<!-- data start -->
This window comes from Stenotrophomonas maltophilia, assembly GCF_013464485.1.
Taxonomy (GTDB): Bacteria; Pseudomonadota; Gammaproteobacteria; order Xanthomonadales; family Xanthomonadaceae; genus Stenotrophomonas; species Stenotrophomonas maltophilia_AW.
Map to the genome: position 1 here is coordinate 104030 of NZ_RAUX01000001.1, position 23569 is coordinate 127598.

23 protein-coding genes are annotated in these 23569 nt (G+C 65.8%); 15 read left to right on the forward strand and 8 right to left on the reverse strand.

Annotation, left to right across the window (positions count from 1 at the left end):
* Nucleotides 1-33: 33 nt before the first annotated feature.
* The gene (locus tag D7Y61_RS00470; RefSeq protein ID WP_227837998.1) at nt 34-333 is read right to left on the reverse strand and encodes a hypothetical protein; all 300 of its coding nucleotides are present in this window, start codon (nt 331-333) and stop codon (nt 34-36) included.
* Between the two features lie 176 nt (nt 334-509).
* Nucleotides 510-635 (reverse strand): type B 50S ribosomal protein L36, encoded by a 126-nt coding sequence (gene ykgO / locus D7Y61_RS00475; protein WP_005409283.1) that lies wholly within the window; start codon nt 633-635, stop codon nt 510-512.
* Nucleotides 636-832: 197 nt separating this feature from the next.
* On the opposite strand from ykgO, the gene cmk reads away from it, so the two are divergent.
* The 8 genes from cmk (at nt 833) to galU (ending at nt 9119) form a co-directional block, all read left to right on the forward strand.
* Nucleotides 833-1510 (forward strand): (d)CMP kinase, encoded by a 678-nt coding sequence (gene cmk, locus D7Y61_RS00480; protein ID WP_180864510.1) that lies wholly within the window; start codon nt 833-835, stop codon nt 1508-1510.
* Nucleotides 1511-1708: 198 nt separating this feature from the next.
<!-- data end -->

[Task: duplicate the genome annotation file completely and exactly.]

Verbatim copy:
This window comes from Stenotrophomonas maltophilia, assembly GCF_013464485.1.
Taxonomy (GTDB): Bacteria; Pseudomonadota; Gammaproteobacteria; order Xanthomonadales; family Xanthomonadaceae; genus Stenotrophomonas; species Stenotrophomonas maltophilia_AW.
Map to the genome: position 1 here is coordinate 104030 of NZ_RAUX01000001.1, position 23569 is coordinate 127598.

23 protein-coding genes are annotated in these 23569 nt (G+C 65.8%); 15 read left to right on the forward strand and 8 right to left on the reverse strand.

Annotation, left to right across the window (positions count from 1 at the left end):
* Nucleotides 1-33: 33 nt before the first annotated feature.
* The gene (locus tag D7Y61_RS00470; RefSeq protein ID WP_227837998.1) at nt 34-333 is read right to left on the reverse strand and encodes a hypothetical protein; all 300 of its coding nucleotides are present in this window, start codon (nt 331-333) and stop codon (nt 34-36) included.
* Between the two features lie 176 nt (nt 334-509).
* Nucleotides 510-635 (reverse strand): type B 50S ribosomal protein L36, encoded by a 126-nt coding sequence (gene ykgO / locus D7Y61_RS00475; protein WP_005409283.1) that lies wholly within the window; start codon nt 633-635, stop codon nt 510-512.
* Nucleotides 636-832: 197 nt separating this feature from the next.
* On the opposite strand from ykgO, the gene cmk reads away from it, so the two are divergent.
* The 8 genes from cmk (at nt 833) to galU (ending at nt 9119) form a co-directional block, all read left to right on the forward strand.
* Nucleotides 833-1510 (forward strand): (d)CMP kinase, encoded by a 678-nt coding sequence (gene cmk, locus D7Y61_RS00480; protein ID WP_180864510.1) that lies wholly within the window; start codon nt 833-835, stop codon nt 1508-1510.
* Nucleotides 1511-1708: 198 nt separating this feature from the next.